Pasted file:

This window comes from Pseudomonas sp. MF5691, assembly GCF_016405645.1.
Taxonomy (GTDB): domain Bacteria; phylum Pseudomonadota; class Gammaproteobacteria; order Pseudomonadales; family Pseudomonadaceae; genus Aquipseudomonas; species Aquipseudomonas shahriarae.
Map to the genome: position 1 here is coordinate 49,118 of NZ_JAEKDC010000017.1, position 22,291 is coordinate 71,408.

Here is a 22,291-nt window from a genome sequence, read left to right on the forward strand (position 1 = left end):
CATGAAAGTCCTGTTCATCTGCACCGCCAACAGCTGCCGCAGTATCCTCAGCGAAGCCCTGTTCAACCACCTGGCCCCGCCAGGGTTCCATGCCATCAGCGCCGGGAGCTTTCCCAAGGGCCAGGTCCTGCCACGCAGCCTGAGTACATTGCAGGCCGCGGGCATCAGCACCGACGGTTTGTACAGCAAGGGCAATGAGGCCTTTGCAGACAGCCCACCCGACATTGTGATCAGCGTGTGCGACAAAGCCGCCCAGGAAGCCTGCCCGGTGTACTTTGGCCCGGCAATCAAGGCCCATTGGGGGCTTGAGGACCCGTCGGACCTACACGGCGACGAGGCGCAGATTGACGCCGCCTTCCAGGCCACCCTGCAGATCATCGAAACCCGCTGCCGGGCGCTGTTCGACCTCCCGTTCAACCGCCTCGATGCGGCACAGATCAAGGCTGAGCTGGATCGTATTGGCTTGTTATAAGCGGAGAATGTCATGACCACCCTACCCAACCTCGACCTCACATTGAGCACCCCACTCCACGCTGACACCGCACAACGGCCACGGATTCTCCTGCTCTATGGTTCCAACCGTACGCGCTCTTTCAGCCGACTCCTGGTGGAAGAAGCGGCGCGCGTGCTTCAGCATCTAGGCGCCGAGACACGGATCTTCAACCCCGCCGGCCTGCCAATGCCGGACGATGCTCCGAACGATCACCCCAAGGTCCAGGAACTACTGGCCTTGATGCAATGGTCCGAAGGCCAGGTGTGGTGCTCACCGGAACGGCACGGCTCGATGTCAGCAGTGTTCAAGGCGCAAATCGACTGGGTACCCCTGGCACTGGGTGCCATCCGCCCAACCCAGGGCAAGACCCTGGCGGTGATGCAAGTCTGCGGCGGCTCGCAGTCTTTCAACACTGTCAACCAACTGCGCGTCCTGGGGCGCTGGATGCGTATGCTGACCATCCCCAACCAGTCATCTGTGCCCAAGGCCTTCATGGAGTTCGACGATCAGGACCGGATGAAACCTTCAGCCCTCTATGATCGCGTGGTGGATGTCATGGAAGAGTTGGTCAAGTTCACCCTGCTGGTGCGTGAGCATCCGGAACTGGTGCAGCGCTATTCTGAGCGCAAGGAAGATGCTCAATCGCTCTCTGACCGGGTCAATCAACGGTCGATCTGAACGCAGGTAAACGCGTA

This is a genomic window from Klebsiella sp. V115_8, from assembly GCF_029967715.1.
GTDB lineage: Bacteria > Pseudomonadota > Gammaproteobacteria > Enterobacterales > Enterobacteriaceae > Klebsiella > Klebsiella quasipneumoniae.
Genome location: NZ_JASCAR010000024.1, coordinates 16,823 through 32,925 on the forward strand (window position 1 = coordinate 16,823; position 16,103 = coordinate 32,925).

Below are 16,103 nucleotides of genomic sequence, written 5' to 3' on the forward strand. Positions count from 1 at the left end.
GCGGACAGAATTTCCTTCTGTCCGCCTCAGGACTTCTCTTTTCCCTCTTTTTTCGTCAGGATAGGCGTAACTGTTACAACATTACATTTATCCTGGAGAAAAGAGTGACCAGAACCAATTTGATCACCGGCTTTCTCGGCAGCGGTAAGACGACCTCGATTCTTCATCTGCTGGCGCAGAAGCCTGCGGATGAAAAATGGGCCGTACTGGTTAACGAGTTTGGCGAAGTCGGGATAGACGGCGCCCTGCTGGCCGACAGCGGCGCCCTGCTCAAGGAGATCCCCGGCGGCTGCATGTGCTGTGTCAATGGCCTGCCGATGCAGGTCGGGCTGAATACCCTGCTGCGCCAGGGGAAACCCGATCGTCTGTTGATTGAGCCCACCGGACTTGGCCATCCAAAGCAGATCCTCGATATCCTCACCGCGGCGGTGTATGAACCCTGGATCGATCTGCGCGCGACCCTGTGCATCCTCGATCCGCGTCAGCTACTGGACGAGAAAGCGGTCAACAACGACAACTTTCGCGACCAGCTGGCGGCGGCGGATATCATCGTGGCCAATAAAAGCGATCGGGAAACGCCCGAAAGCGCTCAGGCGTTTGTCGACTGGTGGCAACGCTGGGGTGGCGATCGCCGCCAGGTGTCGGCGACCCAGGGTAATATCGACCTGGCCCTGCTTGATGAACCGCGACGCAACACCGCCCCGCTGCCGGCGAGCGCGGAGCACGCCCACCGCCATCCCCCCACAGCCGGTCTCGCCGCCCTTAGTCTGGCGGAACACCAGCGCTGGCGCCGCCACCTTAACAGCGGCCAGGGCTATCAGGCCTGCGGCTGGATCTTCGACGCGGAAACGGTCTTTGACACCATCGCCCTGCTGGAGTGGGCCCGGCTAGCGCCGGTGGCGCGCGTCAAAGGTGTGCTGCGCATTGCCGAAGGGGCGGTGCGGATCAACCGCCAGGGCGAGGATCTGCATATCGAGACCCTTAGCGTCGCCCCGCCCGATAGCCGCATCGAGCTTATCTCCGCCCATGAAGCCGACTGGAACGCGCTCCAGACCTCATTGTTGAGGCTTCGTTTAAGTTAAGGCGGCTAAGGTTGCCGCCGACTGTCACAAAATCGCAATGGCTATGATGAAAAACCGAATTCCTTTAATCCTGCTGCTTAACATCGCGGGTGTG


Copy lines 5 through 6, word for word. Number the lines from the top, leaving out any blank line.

CATGAAAGTCCTGTTCATCTGCACCGCCAACAGCTGCCGCAGTATCCTCAGCGAAGCCCTGTTCAACCACCTGGCCCCGCCAGGGTTCCATGCCATCAGCGCCGGGAGCTTTCCCAAGGGCCAGGTCCTGCCACGCAGCCTGAGTACATTGCAGGCCGCGGGCATCAGCACCGACGGTTTGTACAGCAAGGGCAATGAGGCCTTTGCAGACAGCCCACCCGACATTGTGATCAGCGTGTGCGACAAAGCCGCCCAGGAAGCCTGCCCGGTGTACTTTGGCCCGGCAATCAAGGCCCATTGGGGGCTTGAGGACCCGTCGGACCTACACGGCGACGAGGCGCAGATTGACGCCGCCTTCCAGGCCACCCTGCAGATCATCGAAACCCGCTGCCGGGCGCTGTTCGACCTCCCGTTCAACCGCCTCGATGCGGCACAGATCAAGGCTGAGCTGGATCGTATTGGCTTGTTATAAGCGGAGAATGTCATGACCACCCTACCCAACCTCGACCTCACATTGAGCACCCCACTCCACGCTGACACCGCACAACGGCCACGGATTCTCCTGCTCTATGGTTCCAACCGTACGCGCTCTTTCAGCCGACTCCTGGTGGAAGAAGCGGCGCGCGTGCTTCAGCATCTAGGCGCCGAGACACGGATCTTCAACCCCGCCGGCCTGCCAATGCCGGACGATGCTCCGAACGATCACCCCAAGGTCCAGGAACTACTGGCCTTGATGCAATGGTCCGAAGGCCAGGTGTGGTGCTCACCGGAACGGCACGGCTCGATGTCAGCAGTGTTCAAGGCGCAAATCGACTGGGTACCCCTGGCACTGGGTGCCATCCGCCCAACCCAGGGCAAGACCCTGGCGGTGATGCAAGTCTGCGGCGGCTCGCAGTCTTTCAACACTGTCAACCAACTGCGCGTCCTGGGGCGCTGGATGCGTATGCTGACCATCCCCAACCAGTCATCTGTGCCCAAGGCCTTCATGGAGTTCGACGATCAGGACCGGATGAAACCTTCAGCCCTCTATGATCGCGTGGTGGATGTCATGGAAGAGTTGGTCAAGTTCACCCTGCTGGTGCGTGAGCATCCGGAACTGGTGCAGCGCTATTCTGAGCGCAAGGAAGATGCTCAATCGCTCTCTGACCGGGTCAATCAACGGTCGATCTGAACGCAGGTAAACGCGTA

This is a genomic window from Klebsiella sp. V115_8, from assembly GCF_029967715.1.